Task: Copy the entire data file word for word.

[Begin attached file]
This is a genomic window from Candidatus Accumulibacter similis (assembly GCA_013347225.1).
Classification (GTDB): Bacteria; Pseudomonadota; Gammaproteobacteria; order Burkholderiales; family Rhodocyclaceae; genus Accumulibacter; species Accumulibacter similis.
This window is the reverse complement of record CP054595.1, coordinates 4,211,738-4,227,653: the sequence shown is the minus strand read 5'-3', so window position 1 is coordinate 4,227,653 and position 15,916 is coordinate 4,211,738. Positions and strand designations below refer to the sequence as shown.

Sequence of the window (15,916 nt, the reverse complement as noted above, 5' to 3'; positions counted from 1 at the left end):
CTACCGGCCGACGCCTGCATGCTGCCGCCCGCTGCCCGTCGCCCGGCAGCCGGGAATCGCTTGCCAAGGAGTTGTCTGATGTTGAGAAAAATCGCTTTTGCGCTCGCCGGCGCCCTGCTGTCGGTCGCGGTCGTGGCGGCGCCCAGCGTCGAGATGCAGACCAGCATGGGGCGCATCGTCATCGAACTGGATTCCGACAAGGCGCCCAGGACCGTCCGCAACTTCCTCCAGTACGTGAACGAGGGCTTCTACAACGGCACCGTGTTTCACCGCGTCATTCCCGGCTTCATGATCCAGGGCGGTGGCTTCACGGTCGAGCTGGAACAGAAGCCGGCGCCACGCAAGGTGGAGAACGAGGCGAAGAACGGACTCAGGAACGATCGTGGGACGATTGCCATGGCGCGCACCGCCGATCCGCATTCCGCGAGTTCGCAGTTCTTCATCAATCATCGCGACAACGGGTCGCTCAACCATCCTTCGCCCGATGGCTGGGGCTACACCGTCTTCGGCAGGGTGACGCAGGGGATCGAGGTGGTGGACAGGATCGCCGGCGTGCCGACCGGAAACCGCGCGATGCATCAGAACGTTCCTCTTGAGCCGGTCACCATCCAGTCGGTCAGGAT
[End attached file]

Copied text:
This is a genomic window from Candidatus Accumulibacter similis (assembly GCA_013347225.1).
Classification (GTDB): Bacteria; Pseudomonadota; Gammaproteobacteria; order Burkholderiales; family Rhodocyclaceae; genus Accumulibacter; species Accumulibacter similis.
This window is the reverse complement of record CP054595.1, coordinates 4,211,738-4,227,653: the sequence shown is the minus strand read 5'-3', so window position 1 is coordinate 4,227,653 and position 15,916 is coordinate 4,211,738. Positions and strand designations below refer to the sequence as shown.

Sequence of the window (15,916 nt, the reverse complement as noted above, 5' to 3'; positions counted from 1 at the left end):
CTACCGGCCGACGCCTGCATGCTGCCGCCCGCTGCCCGTCGCCCGGCAGCCGGGAATCGCTTGCCAAGGAGTTGTCTGATGTTGAGAAAAATCGCTTTTGCGCTCGCCGGCGCCCTGCTGTCGGTCGCGGTCGTGGCGGCGCCCAGCGTCGAGATGCAGACCAGCATGGGGCGCATCGTCATCGAACTGGATTCCGACAAGGCGCCCAGGACCGTCCGCAACTTCCTCCAGTACGTGAACGAGGGCTTCTACAACGGCACCGTGTTTCACCGCGTCATTCCCGGCTTCATGATCCAGGGCGGTGGCTTCACGGTCGAGCTGGAACAGAAGCCGGCGCCACGCAAGGTGGAGAACGAGGCGAAGAACGGACTCAGGAACGATCGTGGGACGATTGCCATGGCGCGCACCGCCGATCCGCATTCCGCGAGTTCGCAGTTCTTCATCAATCATCGCGACAACGGGTCGCTCAACCATCCTTCGCCCGATGGCTGGGGCTACACCGTCTTCGGCAGGGTGACGCAGGGGATCGAGGTGGTGGACAGGATCGCCGGCGTGCCGACCGGAAACCGCGCGATGCATCAGAACGTTCCTCTTGAGCCGGTCACCATCCAGTCGGTCAGGAT